Children's Theatre found negligent, not liable for teen's assault

Laura Stearns, the plaintiff (second from right)
Laura Stearns, the plaintiff (second from right), speaks while flanked by her attorney Jeff Anderson (far right).
Marianne Combs | MPR News

A Hennepin County jury Thursday found that the Children's Theatre Company was negligent, but not liable for a sexual assault allegedly committed by one of its instructors against a teenage girl 35 years ago.

Laura Stearns, 51, sued the theater saying it was negligent when it hired and retained Jason McLean, the man she says assaulted her when she attended the CTC school in 1983. McLean was never charged and has denied the allegations.

After deliberating for less than a day, the jury ruled that theater was "generally negligent" in the time period before the alleged assault. However, jurors did not determine CTC was negligent in hiring McLean. And they decided that McLean, not the school, should pay a judgement of $3.68 million to Stearns.

That's money Stearns doesn't think she'll ever see.

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"As we all know, McLean was allowed to sell his assets and flee the country," said Stearns a day after the verdict was delivered. In a 2018 interview with Minneapolis St. Paul Magazine, McLean, who'd become a restaurateur, again denied the allegations and discussed selling his businesses and moving to Mexico.

Officials with the theater do not defend McLean. In a statement, officials said they want "justice done" for any child victim of abuse.

"The jury found that CTC was not negligent in supervising and retaining Jason McLean. The jury also found CTC was not liable because CTC did not directly cause the assault of Laura Stearns by Jason McLean," Children's Theatre Company said in a statement. "As a result of this verdict, CTC owes no damages in this case. We accept the jury's verdict and wish Ms. Stearns success in her efforts to collect the jury's award from her abuser."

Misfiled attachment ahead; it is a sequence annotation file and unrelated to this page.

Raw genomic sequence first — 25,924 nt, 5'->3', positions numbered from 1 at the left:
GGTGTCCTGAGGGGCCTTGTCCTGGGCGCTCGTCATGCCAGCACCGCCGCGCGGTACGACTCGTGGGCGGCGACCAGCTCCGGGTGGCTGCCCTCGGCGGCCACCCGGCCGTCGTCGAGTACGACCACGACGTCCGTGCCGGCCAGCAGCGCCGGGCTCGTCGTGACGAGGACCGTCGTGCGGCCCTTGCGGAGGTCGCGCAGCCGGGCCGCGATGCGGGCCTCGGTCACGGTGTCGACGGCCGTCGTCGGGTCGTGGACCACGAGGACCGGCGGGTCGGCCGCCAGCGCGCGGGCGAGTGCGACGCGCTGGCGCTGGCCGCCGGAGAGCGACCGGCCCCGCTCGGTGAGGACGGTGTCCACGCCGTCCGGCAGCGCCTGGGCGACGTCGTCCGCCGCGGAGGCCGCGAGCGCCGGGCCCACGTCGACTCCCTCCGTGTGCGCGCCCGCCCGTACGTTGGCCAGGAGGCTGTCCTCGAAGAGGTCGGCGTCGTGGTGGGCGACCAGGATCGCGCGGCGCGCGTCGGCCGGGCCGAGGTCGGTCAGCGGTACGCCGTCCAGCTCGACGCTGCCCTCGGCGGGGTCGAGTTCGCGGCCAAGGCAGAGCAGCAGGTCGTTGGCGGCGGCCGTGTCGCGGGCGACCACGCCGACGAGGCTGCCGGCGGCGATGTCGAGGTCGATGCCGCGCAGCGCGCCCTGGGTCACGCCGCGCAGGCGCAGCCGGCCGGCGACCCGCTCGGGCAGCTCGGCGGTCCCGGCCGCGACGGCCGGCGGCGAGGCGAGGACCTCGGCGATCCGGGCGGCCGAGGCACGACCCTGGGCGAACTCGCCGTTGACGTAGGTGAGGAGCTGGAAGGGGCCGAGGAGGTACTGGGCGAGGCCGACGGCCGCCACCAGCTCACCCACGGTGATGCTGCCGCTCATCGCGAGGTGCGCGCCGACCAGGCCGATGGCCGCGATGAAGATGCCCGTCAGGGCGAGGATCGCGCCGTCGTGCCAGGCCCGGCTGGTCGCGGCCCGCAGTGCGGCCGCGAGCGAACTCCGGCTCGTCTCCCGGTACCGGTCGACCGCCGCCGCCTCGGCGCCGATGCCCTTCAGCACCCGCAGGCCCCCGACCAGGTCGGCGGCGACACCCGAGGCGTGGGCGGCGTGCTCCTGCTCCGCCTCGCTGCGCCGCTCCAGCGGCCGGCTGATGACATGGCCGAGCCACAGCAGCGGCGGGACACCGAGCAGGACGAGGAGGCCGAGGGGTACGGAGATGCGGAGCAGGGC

The alleged assault occurred in McLean's private residence, not on school grounds, and Children's Theatre could not be held responsible, theater attorney Theresa Bevilacqua said during the trial's closing arguments.

Attorney Jeff Anderson, who is best known for representing clergy sex abuse survivors, represented Stearns. He said it was important for Stearns and other survivors who testified at the trial to come forward and talk about their experiences at the theater school.

"Because the truth of what was done to Laura and so many other kids for so long, has never before been revealed until Laura and the other survivors had the courage to come forward," said Anderson.

These are not the first allegations of sexual misconduct raised about staff at CTC. McLean and former artistic director John Clark Donahue have been named in other lawsuits.

Donahue resigned from Children's Theatre Company in 1984 after he was arrested on charges of sexually abusing children. He later pleaded guilty to sexually abusing three boys and served a 10-month jail sentence.

CTC maintains that it has always put the safety of the children its care at the top of its list of priorities.

"We have a comprehensive set of practices designed to keep children safe," the CTC said in response to Thursday's verdicts. "Those practices have worked and they continue to be a centerpiece of our culture. This is an area in which we will never say 'Enough' but will instead strive to be better today than we were yesterday, and even better tomorrow."

Stearns said it took her a long time to work up the courage to speak out. Ultimately, she said she was inspired by the women who came forward with sexual assault allegations against entertainer Bill Cosby.

"And I thought, if they can speak out about this powerful figure, I can speak out about my perpetrator and the institution that allowed him and other perpetrators to be successful in their abuse of me and my friends," said Stearns.